Wednesday : Walton to Barking and Some Heresy

My standard text for the beginning of these posts…. I mentioned that I’d be writing this blog in a new style. Same old irrelevant piffle, but in a more organised manner really is the short version. I’ll spin off some new web-sites to keep things tidy and then people who only like reading about Norfolk churches, British Airways flights, odd museum exhibits or Good Beer Guide pubs can wallow in content without being distracted by other random things. I’ll add that I’m not really writing this blog for anyone else, it’s for me to remember stuff, so yes, it’s all self-serving. But, it keeps me amused, and so here we are….. I won’t write every day and sometimes I might get behind, but when I do post, it’ll usually be an entire day’s worth of content.

The Travelodge at Walton was a peaceful place and since it’s a relatively new opening, everything worked as it was meant to. Well, other than they haven’t fixed the televisions yet apparently, but that was of little consequence to me.

Getting to my room was odd though, it was the only room at the top of some stairs in a little section of the hotel, seemingly in a different building to the bulk of the hotel. It’s room 138 for anyone bored who wants to look at the floor plan. It’s this sort of riveting content that always inspires me to write more.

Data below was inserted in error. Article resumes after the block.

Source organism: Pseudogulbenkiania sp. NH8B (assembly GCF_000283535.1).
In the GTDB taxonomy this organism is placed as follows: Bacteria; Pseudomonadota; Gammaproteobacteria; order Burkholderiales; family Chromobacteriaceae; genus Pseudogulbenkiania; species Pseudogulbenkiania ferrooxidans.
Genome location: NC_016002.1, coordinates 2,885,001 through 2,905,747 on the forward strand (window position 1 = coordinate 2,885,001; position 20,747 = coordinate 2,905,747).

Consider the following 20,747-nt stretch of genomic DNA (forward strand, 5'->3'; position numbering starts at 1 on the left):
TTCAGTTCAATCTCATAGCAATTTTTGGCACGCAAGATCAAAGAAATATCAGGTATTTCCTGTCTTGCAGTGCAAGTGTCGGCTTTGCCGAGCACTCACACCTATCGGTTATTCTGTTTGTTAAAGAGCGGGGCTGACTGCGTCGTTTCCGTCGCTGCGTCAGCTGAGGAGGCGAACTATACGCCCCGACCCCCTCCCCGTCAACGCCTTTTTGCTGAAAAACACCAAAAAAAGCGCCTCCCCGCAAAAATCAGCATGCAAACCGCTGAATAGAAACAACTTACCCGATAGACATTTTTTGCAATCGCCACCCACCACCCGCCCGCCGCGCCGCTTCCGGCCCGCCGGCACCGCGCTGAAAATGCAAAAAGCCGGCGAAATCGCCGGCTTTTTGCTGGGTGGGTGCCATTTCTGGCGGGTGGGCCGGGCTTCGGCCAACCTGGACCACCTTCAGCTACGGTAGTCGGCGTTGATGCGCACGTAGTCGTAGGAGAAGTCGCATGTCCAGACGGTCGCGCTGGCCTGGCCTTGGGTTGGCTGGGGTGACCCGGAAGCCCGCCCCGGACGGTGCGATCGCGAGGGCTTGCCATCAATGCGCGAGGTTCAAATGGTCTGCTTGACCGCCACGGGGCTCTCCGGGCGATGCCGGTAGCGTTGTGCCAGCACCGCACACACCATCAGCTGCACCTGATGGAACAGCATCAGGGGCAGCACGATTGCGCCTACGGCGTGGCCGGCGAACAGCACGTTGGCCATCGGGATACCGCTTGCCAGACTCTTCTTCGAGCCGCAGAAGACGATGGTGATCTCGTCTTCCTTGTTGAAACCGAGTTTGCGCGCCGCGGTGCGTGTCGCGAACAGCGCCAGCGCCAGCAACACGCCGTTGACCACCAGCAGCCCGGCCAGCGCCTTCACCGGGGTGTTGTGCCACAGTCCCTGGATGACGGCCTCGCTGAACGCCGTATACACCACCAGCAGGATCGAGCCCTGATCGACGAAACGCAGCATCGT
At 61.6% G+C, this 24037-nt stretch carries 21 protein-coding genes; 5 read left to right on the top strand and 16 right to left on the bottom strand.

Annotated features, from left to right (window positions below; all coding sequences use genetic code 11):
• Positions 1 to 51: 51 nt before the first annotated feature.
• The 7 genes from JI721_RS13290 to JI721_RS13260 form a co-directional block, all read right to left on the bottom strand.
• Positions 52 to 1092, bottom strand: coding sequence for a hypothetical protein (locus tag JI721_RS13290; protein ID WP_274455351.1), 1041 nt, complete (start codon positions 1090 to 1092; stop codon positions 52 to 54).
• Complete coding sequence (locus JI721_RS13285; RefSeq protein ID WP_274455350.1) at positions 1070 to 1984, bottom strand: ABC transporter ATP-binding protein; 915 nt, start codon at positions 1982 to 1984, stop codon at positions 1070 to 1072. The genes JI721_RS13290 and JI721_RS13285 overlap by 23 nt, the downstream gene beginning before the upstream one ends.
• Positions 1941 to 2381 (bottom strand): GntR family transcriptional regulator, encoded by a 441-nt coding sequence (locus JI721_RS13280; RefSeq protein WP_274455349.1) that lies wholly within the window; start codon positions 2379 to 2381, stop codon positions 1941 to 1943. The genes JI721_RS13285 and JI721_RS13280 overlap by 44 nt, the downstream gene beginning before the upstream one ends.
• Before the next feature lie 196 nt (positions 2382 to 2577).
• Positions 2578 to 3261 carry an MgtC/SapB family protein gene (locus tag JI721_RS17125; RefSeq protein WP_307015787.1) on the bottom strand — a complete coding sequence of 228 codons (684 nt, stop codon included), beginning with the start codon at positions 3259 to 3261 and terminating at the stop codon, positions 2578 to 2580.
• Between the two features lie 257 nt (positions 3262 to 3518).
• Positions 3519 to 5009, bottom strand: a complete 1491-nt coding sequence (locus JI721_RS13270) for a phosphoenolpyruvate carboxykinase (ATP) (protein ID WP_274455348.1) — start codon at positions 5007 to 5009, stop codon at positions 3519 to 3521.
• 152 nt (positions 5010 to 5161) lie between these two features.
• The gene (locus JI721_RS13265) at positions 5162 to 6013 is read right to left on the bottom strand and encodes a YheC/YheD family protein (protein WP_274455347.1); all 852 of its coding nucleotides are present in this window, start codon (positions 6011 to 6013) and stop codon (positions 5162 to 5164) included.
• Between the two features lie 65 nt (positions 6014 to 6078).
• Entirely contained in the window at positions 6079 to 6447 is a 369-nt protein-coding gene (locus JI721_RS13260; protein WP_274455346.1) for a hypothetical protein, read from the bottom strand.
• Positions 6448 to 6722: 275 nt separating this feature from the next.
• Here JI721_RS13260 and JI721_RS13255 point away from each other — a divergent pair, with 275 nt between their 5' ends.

It was a twenty minute walk back to the railway station and the area all looked a bit decadent for me. I had a look at the average house sale price for properties on Ashley Drive, it’s just under £4,000,000. Definitely too decadent for me.

Back to the railway station and taxi drivers once again trying to assert their authority by forcing another pedestrian to stop in front of them. There will come a time when railway stations all over the country are reclaimed by pedestrians, but I won’t digress on that matter here.

I had a ticket to go Wimbledon, but wanted to go to Surbiton first, where I could break my journey with my ticket. I thought of the Good Life television programme for most of the morning, it’s what I’ll forever associate with Surbiton.

Not a particularly busy train service, but it’s about ten carriages so customers can spread themselves out and even have a little lie down if they want.